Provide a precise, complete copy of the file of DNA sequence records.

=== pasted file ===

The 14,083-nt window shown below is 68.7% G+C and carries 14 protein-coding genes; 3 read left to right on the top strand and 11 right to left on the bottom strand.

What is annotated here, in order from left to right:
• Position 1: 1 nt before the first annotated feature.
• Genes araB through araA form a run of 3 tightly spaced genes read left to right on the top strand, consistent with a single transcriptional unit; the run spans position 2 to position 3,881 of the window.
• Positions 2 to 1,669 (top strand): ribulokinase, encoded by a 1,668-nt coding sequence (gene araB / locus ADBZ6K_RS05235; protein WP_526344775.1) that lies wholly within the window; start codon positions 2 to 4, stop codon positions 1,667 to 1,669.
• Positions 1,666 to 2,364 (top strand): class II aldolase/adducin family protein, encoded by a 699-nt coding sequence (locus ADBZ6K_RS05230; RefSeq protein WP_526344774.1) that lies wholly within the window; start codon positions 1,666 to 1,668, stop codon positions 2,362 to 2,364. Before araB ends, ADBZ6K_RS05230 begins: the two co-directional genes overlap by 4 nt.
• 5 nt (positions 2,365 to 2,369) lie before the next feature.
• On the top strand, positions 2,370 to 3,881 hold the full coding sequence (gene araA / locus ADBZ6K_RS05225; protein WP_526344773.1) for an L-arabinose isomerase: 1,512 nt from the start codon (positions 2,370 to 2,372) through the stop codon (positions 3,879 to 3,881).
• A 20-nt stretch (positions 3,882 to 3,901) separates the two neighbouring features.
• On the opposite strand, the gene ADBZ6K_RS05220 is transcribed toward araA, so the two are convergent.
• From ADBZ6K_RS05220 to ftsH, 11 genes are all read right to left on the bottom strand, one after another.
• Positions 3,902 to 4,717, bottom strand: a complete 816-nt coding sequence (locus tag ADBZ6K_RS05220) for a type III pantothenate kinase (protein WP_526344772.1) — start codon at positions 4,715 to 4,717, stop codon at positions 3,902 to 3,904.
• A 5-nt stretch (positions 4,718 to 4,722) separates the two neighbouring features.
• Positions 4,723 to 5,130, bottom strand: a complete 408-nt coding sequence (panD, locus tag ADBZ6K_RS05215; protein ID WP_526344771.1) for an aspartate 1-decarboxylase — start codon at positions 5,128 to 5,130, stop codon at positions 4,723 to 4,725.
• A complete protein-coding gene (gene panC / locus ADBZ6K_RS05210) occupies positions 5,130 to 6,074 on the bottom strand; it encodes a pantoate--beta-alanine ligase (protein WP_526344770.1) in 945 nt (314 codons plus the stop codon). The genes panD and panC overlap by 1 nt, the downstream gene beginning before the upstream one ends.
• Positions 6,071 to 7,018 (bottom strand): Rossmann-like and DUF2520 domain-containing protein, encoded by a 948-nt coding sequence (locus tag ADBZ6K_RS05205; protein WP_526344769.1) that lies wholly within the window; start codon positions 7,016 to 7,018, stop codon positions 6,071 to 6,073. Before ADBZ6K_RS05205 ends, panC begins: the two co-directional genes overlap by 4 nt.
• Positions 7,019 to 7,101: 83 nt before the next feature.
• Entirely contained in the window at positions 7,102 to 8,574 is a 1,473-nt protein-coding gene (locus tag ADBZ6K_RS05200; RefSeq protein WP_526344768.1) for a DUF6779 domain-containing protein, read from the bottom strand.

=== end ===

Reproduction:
The 14,083-nt window shown below is 68.7% G+C and carries 14 protein-coding genes; 3 read left to right on the top strand and 11 right to left on the bottom strand.

What is annotated here, in order from left to right:
• Position 1: 1 nt before the first annotated feature.
• Genes araB through araA form a run of 3 tightly spaced genes read left to right on the top strand, consistent with a single transcriptional unit; the run spans position 2 to position 3,881 of the window.
• Positions 2 to 1,669 (top strand): ribulokinase, encoded by a 1,668-nt coding sequence (gene araB / locus ADBZ6K_RS05235; protein WP_526344775.1) that lies wholly within the window; start codon positions 2 to 4, stop codon positions 1,667 to 1,669.
• Positions 1,666 to 2,364 (top strand): class II aldolase/adducin family protein, encoded by a 699-nt coding sequence (locus ADBZ6K_RS05230; RefSeq protein WP_526344774.1) that lies wholly within the window; start codon positions 1,666 to 1,668, stop codon positions 2,362 to 2,364. Before araB ends, ADBZ6K_RS05230 begins: the two co-directional genes overlap by 4 nt.
• 5 nt (positions 2,365 to 2,369) lie before the next feature.
• On the top strand, positions 2,370 to 3,881 hold the full coding sequence (gene araA / locus ADBZ6K_RS05225; protein WP_526344773.1) for an L-arabinose isomerase: 1,512 nt from the start codon (positions 2,370 to 2,372) through the stop codon (positions 3,879 to 3,881).
• A 20-nt stretch (positions 3,882 to 3,901) separates the two neighbouring features.
• On the opposite strand, the gene ADBZ6K_RS05220 is transcribed toward araA, so the two are convergent.
• From ADBZ6K_RS05220 to ftsH, 11 genes are all read right to left on the bottom strand, one after another.
• Positions 3,902 to 4,717, bottom strand: a complete 816-nt coding sequence (locus tag ADBZ6K_RS05220) for a type III pantothenate kinase (protein WP_526344772.1) — start codon at positions 4,715 to 4,717, stop codon at positions 3,902 to 3,904.
• A 5-nt stretch (positions 4,718 to 4,722) separates the two neighbouring features.
• Positions 4,723 to 5,130, bottom strand: a complete 408-nt coding sequence (panD, locus tag ADBZ6K_RS05215; protein ID WP_526344771.1) for an aspartate 1-decarboxylase — start codon at positions 5,128 to 5,130, stop codon at positions 4,723 to 4,725.
• A complete protein-coding gene (gene panC / locus ADBZ6K_RS05210) occupies positions 5,130 to 6,074 on the bottom strand; it encodes a pantoate--beta-alanine ligase (protein WP_526344770.1) in 945 nt (314 codons plus the stop codon). The genes panD and panC overlap by 1 nt, the downstream gene beginning before the upstream one ends.
• Positions 6,071 to 7,018 (bottom strand): Rossmann-like and DUF2520 domain-containing protein, encoded by a 948-nt coding sequence (locus tag ADBZ6K_RS05205; protein WP_526344769.1) that lies wholly within the window; start codon positions 7,016 to 7,018, stop codon positions 6,071 to 6,073. Before ADBZ6K_RS05205 ends, panC begins: the two co-directional genes overlap by 4 nt.
• Positions 7,019 to 7,101: 83 nt before the next feature.
• Entirely contained in the window at positions 7,102 to 8,574 is a 1,473-nt protein-coding gene (locus tag ADBZ6K_RS05200; RefSeq protein WP_526344768.1) for a DUF6779 domain-containing protein, read from the bottom strand.